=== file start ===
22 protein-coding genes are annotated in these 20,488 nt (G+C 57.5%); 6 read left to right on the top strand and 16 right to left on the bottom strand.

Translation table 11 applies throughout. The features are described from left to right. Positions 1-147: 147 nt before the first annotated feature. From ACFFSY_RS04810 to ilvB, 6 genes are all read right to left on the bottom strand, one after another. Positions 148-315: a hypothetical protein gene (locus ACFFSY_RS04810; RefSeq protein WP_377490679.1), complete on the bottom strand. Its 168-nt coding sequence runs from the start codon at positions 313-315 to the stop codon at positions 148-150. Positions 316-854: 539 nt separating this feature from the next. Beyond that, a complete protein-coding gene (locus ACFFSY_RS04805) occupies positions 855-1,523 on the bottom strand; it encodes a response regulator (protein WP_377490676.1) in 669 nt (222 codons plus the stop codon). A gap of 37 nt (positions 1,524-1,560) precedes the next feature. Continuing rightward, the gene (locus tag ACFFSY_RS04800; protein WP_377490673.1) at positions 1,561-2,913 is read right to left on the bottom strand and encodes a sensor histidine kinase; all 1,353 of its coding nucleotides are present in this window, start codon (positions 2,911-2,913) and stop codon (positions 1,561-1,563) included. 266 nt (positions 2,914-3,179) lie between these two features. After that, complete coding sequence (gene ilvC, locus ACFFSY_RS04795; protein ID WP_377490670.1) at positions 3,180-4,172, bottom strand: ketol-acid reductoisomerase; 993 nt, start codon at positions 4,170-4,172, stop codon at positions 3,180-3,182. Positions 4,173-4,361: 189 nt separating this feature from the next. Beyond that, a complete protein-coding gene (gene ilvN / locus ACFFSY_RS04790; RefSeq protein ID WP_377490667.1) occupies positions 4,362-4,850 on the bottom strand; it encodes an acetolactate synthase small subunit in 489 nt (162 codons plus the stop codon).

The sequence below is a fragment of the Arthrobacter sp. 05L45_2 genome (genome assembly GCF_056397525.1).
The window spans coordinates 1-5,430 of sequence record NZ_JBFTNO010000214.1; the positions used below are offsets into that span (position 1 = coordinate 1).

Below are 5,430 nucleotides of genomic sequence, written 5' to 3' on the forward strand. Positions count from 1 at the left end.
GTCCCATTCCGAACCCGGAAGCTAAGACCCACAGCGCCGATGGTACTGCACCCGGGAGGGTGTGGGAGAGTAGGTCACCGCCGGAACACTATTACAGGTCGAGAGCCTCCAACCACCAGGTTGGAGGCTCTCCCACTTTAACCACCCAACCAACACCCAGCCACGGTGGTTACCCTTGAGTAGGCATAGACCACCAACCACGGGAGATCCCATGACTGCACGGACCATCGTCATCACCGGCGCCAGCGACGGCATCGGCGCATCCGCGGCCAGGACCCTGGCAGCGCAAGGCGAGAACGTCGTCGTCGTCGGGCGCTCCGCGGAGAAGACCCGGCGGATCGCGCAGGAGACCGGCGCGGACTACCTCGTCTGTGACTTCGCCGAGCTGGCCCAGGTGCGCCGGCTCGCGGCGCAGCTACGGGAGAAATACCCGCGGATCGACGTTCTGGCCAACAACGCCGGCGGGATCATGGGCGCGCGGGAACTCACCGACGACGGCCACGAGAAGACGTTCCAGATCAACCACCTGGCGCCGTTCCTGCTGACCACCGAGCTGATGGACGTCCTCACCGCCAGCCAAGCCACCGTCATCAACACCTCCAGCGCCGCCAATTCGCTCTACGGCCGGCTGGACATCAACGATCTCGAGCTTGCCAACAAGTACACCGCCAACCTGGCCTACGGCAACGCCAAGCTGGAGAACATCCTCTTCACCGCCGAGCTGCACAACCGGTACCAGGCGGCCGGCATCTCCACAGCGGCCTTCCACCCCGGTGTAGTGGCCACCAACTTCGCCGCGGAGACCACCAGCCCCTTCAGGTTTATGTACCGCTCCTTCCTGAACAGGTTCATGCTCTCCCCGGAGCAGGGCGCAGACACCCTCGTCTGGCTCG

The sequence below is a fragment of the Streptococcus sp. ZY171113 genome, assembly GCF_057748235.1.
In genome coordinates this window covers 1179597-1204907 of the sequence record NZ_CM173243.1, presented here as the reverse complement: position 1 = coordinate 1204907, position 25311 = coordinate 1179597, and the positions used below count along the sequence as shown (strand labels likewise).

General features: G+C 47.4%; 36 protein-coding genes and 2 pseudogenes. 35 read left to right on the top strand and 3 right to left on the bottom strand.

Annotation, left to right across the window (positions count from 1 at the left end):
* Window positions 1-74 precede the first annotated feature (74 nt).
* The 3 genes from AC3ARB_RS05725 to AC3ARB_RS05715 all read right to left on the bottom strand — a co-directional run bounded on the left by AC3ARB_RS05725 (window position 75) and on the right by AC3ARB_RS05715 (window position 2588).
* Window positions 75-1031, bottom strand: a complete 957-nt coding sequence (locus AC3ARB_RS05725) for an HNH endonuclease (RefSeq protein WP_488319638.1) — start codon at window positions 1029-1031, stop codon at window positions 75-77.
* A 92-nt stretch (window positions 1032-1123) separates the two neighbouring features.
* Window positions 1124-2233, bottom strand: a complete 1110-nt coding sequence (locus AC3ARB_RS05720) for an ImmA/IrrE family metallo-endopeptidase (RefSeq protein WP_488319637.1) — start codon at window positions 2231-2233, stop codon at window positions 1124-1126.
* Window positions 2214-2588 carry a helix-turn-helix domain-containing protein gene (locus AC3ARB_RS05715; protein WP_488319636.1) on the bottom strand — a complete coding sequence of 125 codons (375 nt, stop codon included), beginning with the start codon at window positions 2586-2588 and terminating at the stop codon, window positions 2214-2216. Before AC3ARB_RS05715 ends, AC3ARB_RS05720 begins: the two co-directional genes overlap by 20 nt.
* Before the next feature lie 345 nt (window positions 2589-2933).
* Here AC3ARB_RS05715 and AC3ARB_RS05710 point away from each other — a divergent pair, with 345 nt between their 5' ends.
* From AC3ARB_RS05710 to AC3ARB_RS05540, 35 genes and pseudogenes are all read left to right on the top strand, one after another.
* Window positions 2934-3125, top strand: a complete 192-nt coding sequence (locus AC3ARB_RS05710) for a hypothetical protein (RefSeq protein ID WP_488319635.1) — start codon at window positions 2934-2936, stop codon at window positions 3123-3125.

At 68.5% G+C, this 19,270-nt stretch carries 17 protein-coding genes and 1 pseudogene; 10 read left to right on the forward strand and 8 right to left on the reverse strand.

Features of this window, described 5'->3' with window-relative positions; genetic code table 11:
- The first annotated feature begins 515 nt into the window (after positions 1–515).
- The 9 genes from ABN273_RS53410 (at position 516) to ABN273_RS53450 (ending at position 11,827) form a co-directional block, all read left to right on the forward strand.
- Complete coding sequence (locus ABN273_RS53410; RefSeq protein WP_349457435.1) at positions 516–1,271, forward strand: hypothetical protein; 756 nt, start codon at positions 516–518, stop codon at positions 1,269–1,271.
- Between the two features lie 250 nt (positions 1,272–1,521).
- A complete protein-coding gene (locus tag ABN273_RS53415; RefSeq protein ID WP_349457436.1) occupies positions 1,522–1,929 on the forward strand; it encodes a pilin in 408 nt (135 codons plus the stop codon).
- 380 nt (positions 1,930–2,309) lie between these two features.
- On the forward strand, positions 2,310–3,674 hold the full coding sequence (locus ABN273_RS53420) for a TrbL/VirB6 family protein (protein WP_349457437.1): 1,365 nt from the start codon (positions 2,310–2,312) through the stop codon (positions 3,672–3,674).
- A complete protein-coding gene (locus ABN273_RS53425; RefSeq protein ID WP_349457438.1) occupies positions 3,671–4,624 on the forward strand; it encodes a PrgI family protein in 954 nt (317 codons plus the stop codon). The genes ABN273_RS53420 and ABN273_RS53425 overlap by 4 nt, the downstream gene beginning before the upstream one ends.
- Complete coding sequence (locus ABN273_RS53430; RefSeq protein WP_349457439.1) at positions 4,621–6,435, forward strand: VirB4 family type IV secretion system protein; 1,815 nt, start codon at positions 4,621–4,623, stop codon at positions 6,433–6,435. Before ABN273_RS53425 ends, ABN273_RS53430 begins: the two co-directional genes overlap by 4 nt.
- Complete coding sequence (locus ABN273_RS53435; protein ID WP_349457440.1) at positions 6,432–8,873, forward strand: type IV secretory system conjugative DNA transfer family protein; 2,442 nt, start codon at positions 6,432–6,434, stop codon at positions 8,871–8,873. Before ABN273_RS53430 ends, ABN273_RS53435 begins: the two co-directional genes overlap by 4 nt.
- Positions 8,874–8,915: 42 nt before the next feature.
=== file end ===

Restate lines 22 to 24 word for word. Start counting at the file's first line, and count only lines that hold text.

Features of this window, described 5'->3' with window-relative positions; genetic code table 11:
- The first annotated feature begins 515 nt into the window (after positions 1–515).
- The 9 genes from ABN273_RS53410 (at position 516) to ABN273_RS53450 (ending at position 11,827) form a co-directional block, all read left to right on the forward strand.